Despite having called the 11th home for two years, I’d never actually been to this part of it before.  But I knew that we were in the vicinity of the rue Paul Bert, and that good eats had to be nearby.  Looking more for a quick bite than a full-on dining experience,  we crossed the foodie destination restaurants off our list.  In our wanderings, we passed by this fun-looking restaurant on the corner of Paul Bert and rue Faidherbe.  Everyone was eating out of huge, brightly-colored ceramic bowls, which intrigued us, so we walked closer to get a better look.  The bowls contained salads, of the big variety so popular chez moi.  We were convinced.

Sitting down at a table on the patio, I gave Nick the seat with the view of the TV (the wandering took up some time, and the game was about to start again).  We looked through the menu and found a number of tasty-sounding salads, as well as a Cantal cheeseburger.  Sold.  It was then that Nick noticed the fish and chips on the chalkboard menu.  We arranged to share bites and ordered our dinners.

Fish and chips at Les Funambules

My fish and chips arrived crisp and hot.  It was served with a little ramekin of sherry vinegar, which was an interesting but not at all unpleasant substitute for the more traditional malt vinegar served across the Channel.  The tartar sauce had an air of housemade about it, and lacking ketchup, it made a fine dip for the fries (industrial, but not half-bad).  The fish (cod) was tender and flaky, the breading a thin and shattery counterpoint.

Cantal burger

Nick’s burger, with a nice, thick layer of gooey cheese underneath, came speared with a pickle.  Classic.  A sweet pickle.  Strange, but then, I’ve always had a weakness for sweet pickles.  We polished off our pub grub just in time for the end of the game, which delayed the waiter quite a bit.  He was too busy cheering for Spain to bring us our bill, but I’ll let it slide this time.  I mean, the World Cup only happens every four years, right?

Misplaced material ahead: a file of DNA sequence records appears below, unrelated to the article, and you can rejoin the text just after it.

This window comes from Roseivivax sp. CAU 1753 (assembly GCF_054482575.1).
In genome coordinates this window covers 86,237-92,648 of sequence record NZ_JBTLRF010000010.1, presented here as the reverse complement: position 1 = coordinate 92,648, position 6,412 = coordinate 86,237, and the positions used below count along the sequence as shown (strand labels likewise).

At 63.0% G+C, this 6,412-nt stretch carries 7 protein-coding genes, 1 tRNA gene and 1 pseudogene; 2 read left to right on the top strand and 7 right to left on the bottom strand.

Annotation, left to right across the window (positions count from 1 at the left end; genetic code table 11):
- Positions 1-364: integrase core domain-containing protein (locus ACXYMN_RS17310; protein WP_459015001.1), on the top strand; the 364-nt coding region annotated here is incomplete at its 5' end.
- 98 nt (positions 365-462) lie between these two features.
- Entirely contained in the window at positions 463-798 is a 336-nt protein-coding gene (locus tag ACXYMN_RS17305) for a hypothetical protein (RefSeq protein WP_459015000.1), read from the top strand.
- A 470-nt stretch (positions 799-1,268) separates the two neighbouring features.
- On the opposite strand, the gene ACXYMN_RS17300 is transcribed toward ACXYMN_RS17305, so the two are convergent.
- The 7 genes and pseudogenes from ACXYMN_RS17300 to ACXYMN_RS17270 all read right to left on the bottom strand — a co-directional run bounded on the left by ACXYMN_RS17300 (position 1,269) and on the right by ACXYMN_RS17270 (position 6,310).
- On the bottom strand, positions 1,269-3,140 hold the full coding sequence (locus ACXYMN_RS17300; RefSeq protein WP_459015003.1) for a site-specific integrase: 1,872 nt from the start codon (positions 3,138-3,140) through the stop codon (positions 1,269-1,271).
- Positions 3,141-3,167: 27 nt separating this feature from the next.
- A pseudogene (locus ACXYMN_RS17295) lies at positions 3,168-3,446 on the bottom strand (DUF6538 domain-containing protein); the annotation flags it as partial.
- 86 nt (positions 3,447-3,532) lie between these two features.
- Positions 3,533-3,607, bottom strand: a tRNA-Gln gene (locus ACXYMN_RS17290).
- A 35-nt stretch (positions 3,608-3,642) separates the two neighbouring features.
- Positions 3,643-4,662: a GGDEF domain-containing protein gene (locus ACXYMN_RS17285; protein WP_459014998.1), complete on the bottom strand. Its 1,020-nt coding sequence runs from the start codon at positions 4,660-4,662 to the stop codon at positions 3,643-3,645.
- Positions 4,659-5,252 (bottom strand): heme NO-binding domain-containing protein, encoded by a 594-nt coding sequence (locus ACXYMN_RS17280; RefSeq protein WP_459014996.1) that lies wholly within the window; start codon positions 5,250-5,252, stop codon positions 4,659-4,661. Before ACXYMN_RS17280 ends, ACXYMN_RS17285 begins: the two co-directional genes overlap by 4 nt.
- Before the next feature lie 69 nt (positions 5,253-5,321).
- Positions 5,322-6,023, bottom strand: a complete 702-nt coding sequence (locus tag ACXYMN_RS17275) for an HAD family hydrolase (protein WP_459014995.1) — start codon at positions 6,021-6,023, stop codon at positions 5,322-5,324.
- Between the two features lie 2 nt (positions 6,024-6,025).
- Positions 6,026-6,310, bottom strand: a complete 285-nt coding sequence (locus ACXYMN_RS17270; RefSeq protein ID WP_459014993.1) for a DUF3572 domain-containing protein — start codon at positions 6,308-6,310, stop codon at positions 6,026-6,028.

Would I make a special trip to come back to Les Funambules?  Probably not, but I would happily eat there again the next time I’m in the neighborhood.

Originally published on Croque-Camille.





A Memory That Always Makes Me Smile

9 07 2010

It’s great to have a rapport with your boss (or bosses).  Back when I was working in Dallas, I had such a rapport.  I worked for a couple with whom I got along swimmingly.  We had a lot of similar views about food – important when you’re working with it – and complementary desires to experiment and try new ingredients, techniques, and so on.  It was, however, a very small company, and as such, the finances were always tough.  Here’s something that happened one afternoon, rather typical of the sorts of exchanges I used to have with my bosses, when we all spoke the same language.

THE SCENE: Pastry shop.  Day.  MR. BOSS MAN enters.  He’s been crunching the numbers.  He gives a rundown to MS. BOSS WOMAN, or maybe he tells her that we can’t afford to buy any more chocolate.

MR. BOSS MAN: (Pointing at me) … And you.  Have been on retroactive vacation for the last two weeks.

ME: That was the worst vacation ever.

MR. BOSS MAN: Wait ’til you get the bill for two weeks of pastry camp.

Originally published on Croque-Camille.